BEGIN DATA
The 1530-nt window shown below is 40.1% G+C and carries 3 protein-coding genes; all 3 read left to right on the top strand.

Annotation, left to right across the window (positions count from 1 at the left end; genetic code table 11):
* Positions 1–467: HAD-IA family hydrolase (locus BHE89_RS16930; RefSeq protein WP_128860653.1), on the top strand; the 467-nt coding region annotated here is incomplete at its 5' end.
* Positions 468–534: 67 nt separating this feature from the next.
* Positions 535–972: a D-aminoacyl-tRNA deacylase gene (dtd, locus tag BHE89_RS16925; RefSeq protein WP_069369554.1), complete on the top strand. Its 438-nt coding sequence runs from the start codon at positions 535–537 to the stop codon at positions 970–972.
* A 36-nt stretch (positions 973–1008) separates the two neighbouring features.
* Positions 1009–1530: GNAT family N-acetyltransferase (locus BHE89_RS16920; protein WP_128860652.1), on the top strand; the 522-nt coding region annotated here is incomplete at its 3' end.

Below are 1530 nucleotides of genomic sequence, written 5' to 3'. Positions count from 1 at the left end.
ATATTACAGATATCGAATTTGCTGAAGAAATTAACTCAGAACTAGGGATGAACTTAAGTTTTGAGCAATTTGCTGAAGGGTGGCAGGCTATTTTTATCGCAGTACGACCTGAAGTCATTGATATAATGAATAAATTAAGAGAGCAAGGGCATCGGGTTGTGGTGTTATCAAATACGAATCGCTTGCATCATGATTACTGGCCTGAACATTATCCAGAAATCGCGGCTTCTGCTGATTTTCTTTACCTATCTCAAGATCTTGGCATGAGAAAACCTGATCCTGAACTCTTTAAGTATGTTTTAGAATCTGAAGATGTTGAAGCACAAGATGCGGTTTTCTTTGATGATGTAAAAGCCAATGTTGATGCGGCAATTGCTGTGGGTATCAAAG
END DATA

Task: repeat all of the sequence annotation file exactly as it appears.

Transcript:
The 1530-nt window shown below is 40.1% G+C and carries 3 protein-coding genes; all 3 read left to right on the top strand.

Annotation, left to right across the window (positions count from 1 at the left end; genetic code table 11):
* Positions 1–467: HAD-IA family hydrolase (locus BHE89_RS16930; RefSeq protein WP_128860653.1), on the top strand; the 467-nt coding region annotated here is incomplete at its 5' end.
* Positions 468–534: 67 nt separating this feature from the next.
* Positions 535–972: a D-aminoacyl-tRNA deacylase gene (dtd, locus tag BHE89_RS16925; RefSeq protein WP_069369554.1), complete on the top strand. Its 438-nt coding sequence runs from the start codon at positions 535–537 to the stop codon at positions 970–972.
* A 36-nt stretch (positions 973–1008) separates the two neighbouring features.
* Positions 1009–1530: GNAT family N-acetyltransferase (locus BHE89_RS16920; protein WP_128860652.1), on the top strand; the 522-nt coding region annotated here is incomplete at its 3' end.

Below are 1530 nucleotides of genomic sequence, written 5' to 3'. Positions count from 1 at the left end.
ATATTACAGATATCGAATTTGCTGAAGAAATTAACTCAGAACTAGGGATGAACTTAAGTTTTGAGCAATTTGCTGAAGGGTGGCAGGCTATTTTTATCGCAGTACGACCTGAAGTCATTGATATAATGAATAAATTAAGAGAGCAAGGGCATCGGGTTGTGGTGTTATCAAATACGAATCGCTTGCATCATGATTACTGGCCTGAACATTATCCAGAAATCGCGGCTTCTGCTGATTTTCTTTACCTATCTCAAGATCTTGGCATGAGAAAACCTGATCCTGAACTCTTTAAGTATGTTTTAGAATCTGAAGATGTTGAAGCACAAGATGCGGTTTTCTTTGATGATGTAAAAGCCAATGTTGATGCGGCAATTGCTGTGGGTATCAAAG